The Lamb and the Fuhrer

Adolf Hitler committed suicide as his Third Reich collapsed around him. He was never tried for his crimes against humanity. The only time Hitler ever was on trial was after his unsuccessful coup in 1923. Then, he managed to beguile the judge and German public opinion and only received a sentence of five years for the minor crime of trying to overthrow the government. Even so, he only served nine months of his sentence.

What if Hitler faced a judge who could not be beguiled by charm, sophistry, or histrionics? What if Hitler had to account for himself before a judge who knew Hitler better than he knew himself and could see through any lies or justifications? What is the man who preached war and genocide had a face-to-face discussion with the Prince of Peace? What would the Lamb of God and the Fuhrer of Nazi Germany have to say to each other?

 

These are the questions that Ravi Zacharias seeks to answer in The Lamb and the Fuhrer. Like his other books, The Lotus and the Cross, and New Birth or Rebirth, Zacharias presents a conversation between representatives of imagesdiffering worldviews. In this case, Jesus Christ questions and ultimately judges Adolf Hitler. It is a short, little book but very profound and I do believe that Zacharias did an excellent job imagining how Hitler might seek to justify himself before Jesus. Dietrich Bonhoeffer makes an appearance as a sort of witness and the discussion between Hitler and Bonhoeffer over the morality of the pacifists’ attempted assassination of Hitler is interesting and illuminating.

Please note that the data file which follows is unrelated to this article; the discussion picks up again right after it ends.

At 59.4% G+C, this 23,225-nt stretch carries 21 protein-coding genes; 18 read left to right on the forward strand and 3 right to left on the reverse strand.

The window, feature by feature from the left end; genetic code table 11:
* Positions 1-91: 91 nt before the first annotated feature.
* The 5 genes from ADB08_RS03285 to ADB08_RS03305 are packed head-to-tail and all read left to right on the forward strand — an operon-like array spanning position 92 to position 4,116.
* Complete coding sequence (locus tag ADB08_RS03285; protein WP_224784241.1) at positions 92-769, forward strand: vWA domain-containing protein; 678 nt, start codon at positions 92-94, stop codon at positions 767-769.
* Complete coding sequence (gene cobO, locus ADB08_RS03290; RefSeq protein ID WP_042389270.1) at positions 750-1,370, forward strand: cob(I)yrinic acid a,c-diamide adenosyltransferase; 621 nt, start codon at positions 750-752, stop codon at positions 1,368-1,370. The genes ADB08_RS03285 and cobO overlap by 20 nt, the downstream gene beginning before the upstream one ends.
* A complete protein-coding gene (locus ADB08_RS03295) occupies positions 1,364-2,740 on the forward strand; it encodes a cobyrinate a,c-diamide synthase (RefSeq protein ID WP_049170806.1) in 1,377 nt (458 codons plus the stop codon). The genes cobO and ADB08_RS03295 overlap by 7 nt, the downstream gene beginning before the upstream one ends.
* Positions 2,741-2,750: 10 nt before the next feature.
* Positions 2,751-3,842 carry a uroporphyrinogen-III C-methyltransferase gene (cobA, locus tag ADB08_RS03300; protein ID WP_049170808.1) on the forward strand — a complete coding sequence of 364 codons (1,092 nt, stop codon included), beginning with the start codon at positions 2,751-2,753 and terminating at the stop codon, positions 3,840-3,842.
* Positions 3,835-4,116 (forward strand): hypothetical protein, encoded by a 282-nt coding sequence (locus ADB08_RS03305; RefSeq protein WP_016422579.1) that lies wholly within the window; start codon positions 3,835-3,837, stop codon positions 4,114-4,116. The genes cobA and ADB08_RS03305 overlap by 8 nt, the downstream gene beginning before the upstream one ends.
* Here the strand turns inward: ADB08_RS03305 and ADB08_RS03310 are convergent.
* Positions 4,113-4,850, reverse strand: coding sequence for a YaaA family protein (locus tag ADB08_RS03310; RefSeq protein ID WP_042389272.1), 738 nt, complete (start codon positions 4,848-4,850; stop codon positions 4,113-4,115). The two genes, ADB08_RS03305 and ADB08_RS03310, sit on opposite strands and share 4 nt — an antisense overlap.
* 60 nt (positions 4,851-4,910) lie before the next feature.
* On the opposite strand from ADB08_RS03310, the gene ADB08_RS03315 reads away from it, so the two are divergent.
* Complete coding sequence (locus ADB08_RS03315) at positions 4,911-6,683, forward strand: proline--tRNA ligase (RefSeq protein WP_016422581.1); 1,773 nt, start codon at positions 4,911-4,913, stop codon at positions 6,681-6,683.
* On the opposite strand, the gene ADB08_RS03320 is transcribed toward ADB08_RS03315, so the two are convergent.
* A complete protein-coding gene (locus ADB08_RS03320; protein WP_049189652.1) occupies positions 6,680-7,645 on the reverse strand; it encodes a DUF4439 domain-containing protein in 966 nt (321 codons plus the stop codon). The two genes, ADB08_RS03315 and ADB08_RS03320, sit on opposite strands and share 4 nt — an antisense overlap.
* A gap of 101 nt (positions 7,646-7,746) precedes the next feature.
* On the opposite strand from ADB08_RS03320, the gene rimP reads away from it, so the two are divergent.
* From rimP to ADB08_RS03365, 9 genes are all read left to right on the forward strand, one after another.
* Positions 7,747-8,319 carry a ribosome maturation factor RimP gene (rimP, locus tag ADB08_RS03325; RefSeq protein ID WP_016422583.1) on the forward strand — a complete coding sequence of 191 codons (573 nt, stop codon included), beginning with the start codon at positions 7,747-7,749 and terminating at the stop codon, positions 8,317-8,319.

I do have one or two quibbles. First, this is a very short book, only about 90 pages in print, yet the price is $10.99, which seems a bit steep. Secondly, the end was not as clear as I would have liked. Hitler asks about repentance and whether he would have been forgiven if he had repented just before his death. There seems to be an implication that he would be forgiven but then he is condemned. I think Zacharias ought to have made it clear that Hitler, being the person he was, could not have sincerely repented for his sins and was justly condemned. Despite these minor flaws, I greatly enjoyed reading The Lamb and the Fuhrer.

 

 

 

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